Shakur was slain on the Las Vegas Strip six months before the 24-year-old Wallace was killed, and the two are forever linked in hip-hop culture.

Both savored the good life but were obsessed with death. Shakur flaunted bullet wounds and rapped of dying young. Wallace, aka Biggie Smalls (search), titled his 1994 debut "Ready To Die" and posed for the cover of his posthumously released second album, "Life After Death," leaning on a hearse dressed for his own funeral.

Wallace was discovered by then-rising producer Sean Combs (search), now known as P. Diddy (search). Combs groomed the baritone rapper for a mainstream audience through dance-happy samples, guest spots on R&B songs and even a collaboration with Michael Jackson.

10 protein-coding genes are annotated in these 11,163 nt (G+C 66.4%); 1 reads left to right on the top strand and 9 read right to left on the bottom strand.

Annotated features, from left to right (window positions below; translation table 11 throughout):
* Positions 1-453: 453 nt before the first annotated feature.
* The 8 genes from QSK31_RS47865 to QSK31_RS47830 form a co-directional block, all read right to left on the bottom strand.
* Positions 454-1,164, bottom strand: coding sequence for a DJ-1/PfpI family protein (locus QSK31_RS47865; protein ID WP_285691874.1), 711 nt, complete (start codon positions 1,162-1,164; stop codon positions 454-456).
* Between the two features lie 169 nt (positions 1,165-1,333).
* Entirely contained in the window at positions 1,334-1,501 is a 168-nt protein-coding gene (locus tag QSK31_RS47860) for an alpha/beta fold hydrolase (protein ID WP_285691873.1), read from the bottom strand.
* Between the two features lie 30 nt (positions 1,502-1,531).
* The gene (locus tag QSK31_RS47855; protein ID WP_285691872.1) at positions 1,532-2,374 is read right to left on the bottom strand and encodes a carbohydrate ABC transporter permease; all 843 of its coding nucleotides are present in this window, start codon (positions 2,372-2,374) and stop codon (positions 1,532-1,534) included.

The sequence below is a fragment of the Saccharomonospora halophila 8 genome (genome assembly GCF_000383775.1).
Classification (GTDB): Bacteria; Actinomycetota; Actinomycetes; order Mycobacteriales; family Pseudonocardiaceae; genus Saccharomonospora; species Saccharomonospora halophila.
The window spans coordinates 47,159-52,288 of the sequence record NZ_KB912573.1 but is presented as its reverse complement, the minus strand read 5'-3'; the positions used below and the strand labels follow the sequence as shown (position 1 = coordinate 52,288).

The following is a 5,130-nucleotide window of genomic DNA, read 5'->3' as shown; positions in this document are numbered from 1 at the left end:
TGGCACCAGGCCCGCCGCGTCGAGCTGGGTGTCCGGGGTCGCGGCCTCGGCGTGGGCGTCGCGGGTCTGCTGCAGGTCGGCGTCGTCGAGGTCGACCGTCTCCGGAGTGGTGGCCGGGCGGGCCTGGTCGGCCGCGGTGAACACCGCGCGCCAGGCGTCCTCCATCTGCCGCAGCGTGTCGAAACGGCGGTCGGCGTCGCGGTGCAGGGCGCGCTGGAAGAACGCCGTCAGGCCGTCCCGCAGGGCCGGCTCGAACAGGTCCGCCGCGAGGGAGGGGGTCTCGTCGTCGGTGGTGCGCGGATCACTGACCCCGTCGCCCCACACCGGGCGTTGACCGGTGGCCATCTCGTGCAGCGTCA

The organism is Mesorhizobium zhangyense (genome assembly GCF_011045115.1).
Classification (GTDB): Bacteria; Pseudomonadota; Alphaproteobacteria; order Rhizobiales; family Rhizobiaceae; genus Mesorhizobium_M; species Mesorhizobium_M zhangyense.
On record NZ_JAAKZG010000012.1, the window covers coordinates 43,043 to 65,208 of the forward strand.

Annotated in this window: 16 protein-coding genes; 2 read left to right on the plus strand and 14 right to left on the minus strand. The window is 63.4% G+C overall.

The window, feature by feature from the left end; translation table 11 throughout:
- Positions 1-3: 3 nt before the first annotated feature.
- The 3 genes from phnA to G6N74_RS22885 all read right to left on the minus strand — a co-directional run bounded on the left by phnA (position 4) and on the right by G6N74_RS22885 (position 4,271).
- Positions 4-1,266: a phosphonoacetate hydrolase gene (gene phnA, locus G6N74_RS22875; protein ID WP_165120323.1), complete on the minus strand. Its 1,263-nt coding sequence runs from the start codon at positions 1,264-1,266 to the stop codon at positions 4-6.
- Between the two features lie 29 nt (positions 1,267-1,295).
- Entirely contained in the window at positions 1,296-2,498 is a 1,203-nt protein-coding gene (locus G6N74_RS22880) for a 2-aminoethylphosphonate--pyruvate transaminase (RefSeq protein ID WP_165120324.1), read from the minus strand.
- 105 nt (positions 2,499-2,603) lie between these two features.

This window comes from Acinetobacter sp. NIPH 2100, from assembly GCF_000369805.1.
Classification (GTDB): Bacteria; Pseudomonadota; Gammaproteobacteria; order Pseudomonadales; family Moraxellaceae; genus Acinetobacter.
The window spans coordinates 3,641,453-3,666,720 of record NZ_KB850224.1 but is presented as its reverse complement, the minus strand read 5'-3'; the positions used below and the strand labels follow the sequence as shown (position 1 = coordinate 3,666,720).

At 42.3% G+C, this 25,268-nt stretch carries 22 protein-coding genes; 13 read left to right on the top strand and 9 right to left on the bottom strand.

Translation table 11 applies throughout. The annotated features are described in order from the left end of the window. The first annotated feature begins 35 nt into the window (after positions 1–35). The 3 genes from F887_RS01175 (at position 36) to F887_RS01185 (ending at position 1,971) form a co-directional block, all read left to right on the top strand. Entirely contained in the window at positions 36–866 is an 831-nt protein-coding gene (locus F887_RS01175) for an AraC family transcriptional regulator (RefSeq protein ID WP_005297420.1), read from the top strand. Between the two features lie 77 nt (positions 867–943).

But a dark rivalry was forming outside the spotlight. A murky series of conflicts erupted in the mid-1990s between Combs' New York-based Bad Boy Entertainment (search) and Los Angeles-based Death Row, led by Marion "Suge" Knight (search).

It began after Shakur survived a 1994 shooting at a New York recording studio; Wallace and Combs had been nearby and Shakur blamed them for it. Assaults continued as each company purportedly linked up with rival street gangs — Bloods (search) for Death Row, Crips (search) for Bad Boy.

A Knight bodyguard was killed in September 1995 after a confrontation with Combs and others at an Atlanta party. In December of that year, a man named Mark Anthony Bell was beaten and tortured at Knight's home by men seeking Combs' home address, according to an affidavit filed by an LAPD detective and released by Wallace's family Monday.